Browse-and-search

The entry point to a mathematical object in the LMFDB is by its browse-and-search page. The upper portion of that page, that part that is visible in a typical browser when you click to the page, should contain two things:

1) At the top should be a variety of links to specific objects, and to search pages where reasonable search parameters have already been selected. The point is that a novice should be able to click around with their mouse and explore the topic, without needing to fill out a form or even know anything about the topic.

2) Below the browsing section, but still visible without scrolling, should be a search form which is suitable for use by experts.

Other material can appear in the lower portion of the browse-and-search page.

Knowls

Anatomy of a knowl

There are three components to a knowl:

1) Identifier. This indicates where the knowl fits into the hierarchy of information in the LMFDB, but the scheme is not as elaborate or as rigid as the URLs.

Example: ec.q.conductor

Consult with experts before introducing new first- or second-level identifiers, because it is quite tedious to alter identifiers and change all the places they are used.

2) Description (Some people think of this as the "Title" of the knowl, but titles tend to be shorter than descriptions.) This is several words that describes the knowl and helps distinguish it among knowls on similar topics.

Example: Conductor of an elliptic curve over $\Q$

(That description would be inadequate if it were any shorter.)

3) Content. This is the text that appears when someone clicks on the knowl.

As originally envisioned by Harald Schilly, knowls should contain a relatively small amount of information (because it is better to have knowls-within-knowls so the reader can determine what additional information is needed), and the content of a knowl should be context independent. This means that the information should make sense wherever it might appear.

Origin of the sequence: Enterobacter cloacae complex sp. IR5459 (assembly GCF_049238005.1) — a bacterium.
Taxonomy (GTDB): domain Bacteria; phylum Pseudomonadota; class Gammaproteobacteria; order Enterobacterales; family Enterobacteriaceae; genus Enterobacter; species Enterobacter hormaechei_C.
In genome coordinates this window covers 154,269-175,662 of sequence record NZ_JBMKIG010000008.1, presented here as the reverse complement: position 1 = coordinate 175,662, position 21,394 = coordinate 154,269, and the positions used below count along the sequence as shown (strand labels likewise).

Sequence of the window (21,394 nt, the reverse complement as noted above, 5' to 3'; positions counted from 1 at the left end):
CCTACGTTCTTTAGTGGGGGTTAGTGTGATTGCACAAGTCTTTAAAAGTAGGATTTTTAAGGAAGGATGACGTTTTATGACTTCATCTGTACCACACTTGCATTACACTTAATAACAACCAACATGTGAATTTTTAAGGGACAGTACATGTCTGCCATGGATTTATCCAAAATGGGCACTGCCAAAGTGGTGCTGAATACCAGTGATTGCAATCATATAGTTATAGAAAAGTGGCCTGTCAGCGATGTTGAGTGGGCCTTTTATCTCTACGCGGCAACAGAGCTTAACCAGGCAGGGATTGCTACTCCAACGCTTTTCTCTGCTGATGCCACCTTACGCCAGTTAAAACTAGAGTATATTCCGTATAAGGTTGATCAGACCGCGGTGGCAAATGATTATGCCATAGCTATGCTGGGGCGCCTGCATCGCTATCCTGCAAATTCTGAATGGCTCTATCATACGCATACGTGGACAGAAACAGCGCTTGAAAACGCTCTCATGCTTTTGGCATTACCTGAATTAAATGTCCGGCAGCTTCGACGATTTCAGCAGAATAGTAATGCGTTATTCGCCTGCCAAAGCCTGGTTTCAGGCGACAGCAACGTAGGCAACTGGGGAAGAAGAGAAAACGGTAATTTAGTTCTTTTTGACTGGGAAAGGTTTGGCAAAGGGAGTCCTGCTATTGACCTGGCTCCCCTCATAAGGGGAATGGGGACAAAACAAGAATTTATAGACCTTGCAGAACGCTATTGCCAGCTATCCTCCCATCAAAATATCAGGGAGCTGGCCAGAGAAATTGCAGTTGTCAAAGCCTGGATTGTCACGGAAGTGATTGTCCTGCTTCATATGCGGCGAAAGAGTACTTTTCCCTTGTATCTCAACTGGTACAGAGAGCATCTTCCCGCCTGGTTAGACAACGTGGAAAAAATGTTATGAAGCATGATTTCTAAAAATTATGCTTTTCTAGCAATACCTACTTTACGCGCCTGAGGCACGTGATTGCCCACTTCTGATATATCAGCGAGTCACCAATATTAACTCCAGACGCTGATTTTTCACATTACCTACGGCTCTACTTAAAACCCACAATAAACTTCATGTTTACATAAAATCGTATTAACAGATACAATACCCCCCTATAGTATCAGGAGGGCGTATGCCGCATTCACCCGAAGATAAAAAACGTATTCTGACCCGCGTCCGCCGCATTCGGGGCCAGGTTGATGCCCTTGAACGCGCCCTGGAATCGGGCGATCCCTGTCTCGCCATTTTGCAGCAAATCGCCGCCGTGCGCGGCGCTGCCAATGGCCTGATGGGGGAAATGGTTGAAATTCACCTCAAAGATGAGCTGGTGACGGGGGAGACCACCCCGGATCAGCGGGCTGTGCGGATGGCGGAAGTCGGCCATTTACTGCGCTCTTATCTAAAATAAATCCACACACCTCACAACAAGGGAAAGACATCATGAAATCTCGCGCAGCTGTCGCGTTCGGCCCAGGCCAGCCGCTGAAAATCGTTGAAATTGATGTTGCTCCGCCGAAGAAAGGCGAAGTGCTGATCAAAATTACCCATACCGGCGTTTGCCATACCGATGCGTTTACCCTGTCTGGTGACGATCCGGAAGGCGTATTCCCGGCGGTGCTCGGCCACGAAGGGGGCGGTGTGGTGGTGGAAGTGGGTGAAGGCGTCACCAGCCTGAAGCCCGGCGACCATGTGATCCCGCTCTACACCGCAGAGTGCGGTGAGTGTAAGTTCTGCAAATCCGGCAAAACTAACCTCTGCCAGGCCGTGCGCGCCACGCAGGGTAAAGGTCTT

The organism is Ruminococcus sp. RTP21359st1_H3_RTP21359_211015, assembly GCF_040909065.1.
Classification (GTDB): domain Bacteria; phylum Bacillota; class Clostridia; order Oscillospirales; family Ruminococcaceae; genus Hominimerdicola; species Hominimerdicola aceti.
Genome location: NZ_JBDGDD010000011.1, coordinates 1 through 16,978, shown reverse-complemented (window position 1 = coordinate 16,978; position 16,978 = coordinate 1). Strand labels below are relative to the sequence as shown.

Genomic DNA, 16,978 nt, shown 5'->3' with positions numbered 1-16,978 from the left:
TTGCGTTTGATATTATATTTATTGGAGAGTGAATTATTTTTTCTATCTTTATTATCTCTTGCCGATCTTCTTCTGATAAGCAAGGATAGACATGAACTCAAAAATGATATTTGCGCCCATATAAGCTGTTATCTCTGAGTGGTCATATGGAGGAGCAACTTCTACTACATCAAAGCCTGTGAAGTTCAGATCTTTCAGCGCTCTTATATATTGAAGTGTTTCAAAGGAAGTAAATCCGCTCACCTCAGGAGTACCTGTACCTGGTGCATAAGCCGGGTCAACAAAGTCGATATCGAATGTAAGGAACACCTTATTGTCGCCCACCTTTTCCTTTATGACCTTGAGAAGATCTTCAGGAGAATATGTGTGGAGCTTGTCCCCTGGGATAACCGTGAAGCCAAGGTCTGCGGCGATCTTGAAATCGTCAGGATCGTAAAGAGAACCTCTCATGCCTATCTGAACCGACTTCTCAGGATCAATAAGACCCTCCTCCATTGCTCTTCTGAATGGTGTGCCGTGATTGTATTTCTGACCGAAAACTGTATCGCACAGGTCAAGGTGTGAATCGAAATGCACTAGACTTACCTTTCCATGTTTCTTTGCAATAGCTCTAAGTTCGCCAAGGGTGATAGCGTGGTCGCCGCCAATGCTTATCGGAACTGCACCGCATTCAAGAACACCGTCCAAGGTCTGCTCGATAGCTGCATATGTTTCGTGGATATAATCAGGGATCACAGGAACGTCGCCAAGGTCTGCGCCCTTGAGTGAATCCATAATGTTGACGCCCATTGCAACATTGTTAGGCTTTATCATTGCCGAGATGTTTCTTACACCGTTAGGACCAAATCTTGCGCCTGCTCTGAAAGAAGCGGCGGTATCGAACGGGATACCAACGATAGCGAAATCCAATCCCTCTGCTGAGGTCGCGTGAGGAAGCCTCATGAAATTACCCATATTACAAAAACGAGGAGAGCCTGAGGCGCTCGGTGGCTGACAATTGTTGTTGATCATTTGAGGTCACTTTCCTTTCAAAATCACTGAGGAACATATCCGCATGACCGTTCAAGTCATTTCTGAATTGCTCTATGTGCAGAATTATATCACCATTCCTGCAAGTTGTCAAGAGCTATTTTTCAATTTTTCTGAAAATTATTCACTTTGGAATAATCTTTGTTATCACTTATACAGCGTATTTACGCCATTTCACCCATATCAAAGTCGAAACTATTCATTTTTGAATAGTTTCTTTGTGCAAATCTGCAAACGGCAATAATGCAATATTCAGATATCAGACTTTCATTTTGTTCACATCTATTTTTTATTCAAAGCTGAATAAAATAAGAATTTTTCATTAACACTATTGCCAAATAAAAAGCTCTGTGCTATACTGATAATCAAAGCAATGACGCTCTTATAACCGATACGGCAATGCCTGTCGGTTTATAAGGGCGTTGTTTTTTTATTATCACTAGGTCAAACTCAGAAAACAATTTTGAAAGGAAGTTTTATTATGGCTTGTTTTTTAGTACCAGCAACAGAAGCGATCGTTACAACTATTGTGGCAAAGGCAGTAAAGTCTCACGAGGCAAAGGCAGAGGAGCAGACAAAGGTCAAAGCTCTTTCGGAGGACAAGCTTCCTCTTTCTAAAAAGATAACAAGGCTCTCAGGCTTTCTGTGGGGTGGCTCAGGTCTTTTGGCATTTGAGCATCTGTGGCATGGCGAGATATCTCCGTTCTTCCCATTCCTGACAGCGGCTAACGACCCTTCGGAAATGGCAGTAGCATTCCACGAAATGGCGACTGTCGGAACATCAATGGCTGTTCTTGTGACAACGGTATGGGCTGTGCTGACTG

In the example of "Conductor of an elliptic curve over $\Q$," the definitions in most textbooks may not be suitable for the content of the knowl, because the phrasing may not make sense unless the reader has just read the previous paragraphs.

Years of schooling have trained people to write in a linear fashion where each idea flows into the next. This training actually makes it difficult to write knowls. Try not to think about the specific situation in which you want to use the knowl: write something that makes sense in all the other places where other people might use it.

Using knowls

Knowls are used in several ways:

1) To provide supplementary information (such as a definition) on a web page.

2) To provide all of the material on a web page, in a way that can easily be edited. (This is the "knowl include" option.)

3) To give details about the material only on one specific web page or a specialized set of web pages.

The above is a list of how knowls are currently used in the LMFDB. It has been suggested that the 3rd item is not the proper use of a knowl, and that there are better ways to achieve the same results.

(( more discussion is needed here ))

URLs

One of the fundamental principles of the LMFDB is that mathematical objects should have a "home page," where we follow the analogy of the home page of a person as much as possible. Below we describe the scheme for URLs of home pages.

As much as possible, the URLs for the home pages of objects in the LMFDB should be:

  1. mathematically meaningful
  2. human readable
  3. permanent
  4. suitable for inclusion in a bibliography

Here and throughout this document, we say "should" instead of "must," with the understanding that some compromises will be inevitable.